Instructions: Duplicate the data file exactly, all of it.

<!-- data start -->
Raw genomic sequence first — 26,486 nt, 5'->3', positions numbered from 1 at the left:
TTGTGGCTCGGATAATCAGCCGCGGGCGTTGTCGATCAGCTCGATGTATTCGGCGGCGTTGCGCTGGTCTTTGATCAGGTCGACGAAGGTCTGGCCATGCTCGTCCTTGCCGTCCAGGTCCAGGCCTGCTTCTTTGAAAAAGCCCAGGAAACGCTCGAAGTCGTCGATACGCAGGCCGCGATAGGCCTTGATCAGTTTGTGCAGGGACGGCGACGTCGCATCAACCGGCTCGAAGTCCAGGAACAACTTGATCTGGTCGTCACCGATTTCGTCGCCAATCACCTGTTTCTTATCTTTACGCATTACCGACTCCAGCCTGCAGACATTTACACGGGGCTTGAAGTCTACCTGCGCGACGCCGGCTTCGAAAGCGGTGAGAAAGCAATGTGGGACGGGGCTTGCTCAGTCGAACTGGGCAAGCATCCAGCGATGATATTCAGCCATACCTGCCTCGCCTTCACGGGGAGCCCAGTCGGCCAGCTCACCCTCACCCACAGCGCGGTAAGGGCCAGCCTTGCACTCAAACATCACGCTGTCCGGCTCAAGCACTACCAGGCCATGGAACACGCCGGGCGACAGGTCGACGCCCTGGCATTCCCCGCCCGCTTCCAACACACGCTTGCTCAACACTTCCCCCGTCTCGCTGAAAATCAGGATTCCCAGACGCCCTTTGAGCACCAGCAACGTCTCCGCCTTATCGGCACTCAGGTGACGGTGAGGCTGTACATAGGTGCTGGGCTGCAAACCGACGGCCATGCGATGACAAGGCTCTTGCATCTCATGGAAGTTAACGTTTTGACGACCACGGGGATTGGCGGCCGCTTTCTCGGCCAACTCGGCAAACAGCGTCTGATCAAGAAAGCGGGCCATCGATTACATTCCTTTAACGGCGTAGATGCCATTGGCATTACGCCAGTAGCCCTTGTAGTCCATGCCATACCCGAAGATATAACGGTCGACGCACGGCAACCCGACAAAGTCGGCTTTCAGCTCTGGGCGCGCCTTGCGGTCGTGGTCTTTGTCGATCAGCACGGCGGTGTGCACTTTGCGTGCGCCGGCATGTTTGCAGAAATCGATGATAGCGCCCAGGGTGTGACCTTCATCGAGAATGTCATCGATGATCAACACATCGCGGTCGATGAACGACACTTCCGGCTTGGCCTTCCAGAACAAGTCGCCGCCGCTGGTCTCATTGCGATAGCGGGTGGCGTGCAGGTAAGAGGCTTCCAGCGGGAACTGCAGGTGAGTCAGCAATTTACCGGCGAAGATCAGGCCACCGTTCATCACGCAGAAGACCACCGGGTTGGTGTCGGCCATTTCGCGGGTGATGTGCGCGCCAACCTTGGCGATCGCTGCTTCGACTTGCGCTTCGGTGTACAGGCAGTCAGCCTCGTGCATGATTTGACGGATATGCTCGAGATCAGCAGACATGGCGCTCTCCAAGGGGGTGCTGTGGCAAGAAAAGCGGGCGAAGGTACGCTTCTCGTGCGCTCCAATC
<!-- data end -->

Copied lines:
Raw genomic sequence first — 26,486 nt, 5'->3', positions numbered from 1 at the left:
TTGTGGCTCGGATAATCAGCCGCGGGCGTTGTCGATCAGCTCGATGTATTCGGCGGCGTTGCGCTGGTCTTTGATCAGGTCGACGAAGGTCTGGCCATGCTCGTCCTTGCCGTCCAGGTCCAGGCCTGCTTCTTTGAAAAAGCCCAGGAAACGCTCGAAGTCGTCGATACGCAGGCCGCGATAGGCCTTGATCAGTTTGTGCAGGGACGGCGACGTCGCATCAACCGGCTCGAAGTCCAGGAACAACTTGATCTGGTCGTCACCGATTTCGTCGCCAATCACCTGTTTCTTATCTTTACGCATTACCGACTCCAGCCTGCAGACATTTACACGGGGCTTGAAGTCTACCTGCGCGACGCCGGCTTCGAAAGCGGTGAGAAAGCAATGTGGGACGGGGCTTGCTCAGTCGAACTGGGCAAGCATCCAGCGATGATATTCAGCCATACCTGCCTCGCCTTCACGGGGAGCCCAGTCGGCCAGCTCACCCTCACCCACAGCGCGGTAAGGGCCAGCCTTGCACTCAAACATCACGCTGTCCGGCTCAAGCACTACCAGGCCATGGAACACGCCGGGCGACAGGTCGACGCCCTGGCATTCCCCGCCCGCTTCCAACACACGCTTGCTCAACACTTCCCCCGTCTCGCTGAAAATCAGGATTCCCAGACGCCCTTTGAGCACCAGCAACGTCTCCGCCTTATCGGCACTCAGGTGACGGTGAGGCTGTACATAGGTGCTGGGCTGCAAACCGACGGCCATGCGATGACAAGGCTCTTGCATCTCATGGAAGTTAACGTTTTGACGACCACGGGGATTGGCGGCCGCTTTCTCGGCCAACTCGGCAAACAGCGTCTGATCAAGAAAGCGGGCCATCGATTACATTCCTTTAACGGCGTAGATGCCATTGGCATTACGCCAGTAGCCCTTGTAGTCCATGCCATACCCGAAGATATAACGGTCGACGCACGGCAACCCGACAAAGTCGGCTTTCAGCTCTGGGCGCGCCTTGCGGTCGTGGTCTTTGTCGATCAGCACGGCGGTGTGCACTTTGCGTGCGCCGGCATGTTTGCAGAAATCGATGATAGCGCCCAGGGTGTGACCTTCATCGAGAATGTCATCGATGATCAACACATCGCGGTCGATGAACGACACTTCCGGCTTGGCCTTCCAGAACAAGTCGCCGCCGCTGGTCTCATTGCGATAGCGGGTGGCGTGCAGGTAAGAGGCTTCCAGCGGGAACTGCAGGTGAGTCAGCAATTTACCGGCGAAGATCAGGCCACCGTTCATCACGCAGAAGACCACCGGGTTGGTGTCGGCCATTTCGCGGGTGATGTGCGCGCCAACCTTGGCGATCGCTGCTTCGACTTGCGCTTCGGTGTACAGGCAGTCAGCCTCGTGCATGATTTGACGGATATGCTCGAGATCAGCAGACATGGCGCTCTCCAAGGGGGTGCTGTGGCAAGAAAAGCGGGCGAAGGTACGCTTCTCGTGCGCTCCAATC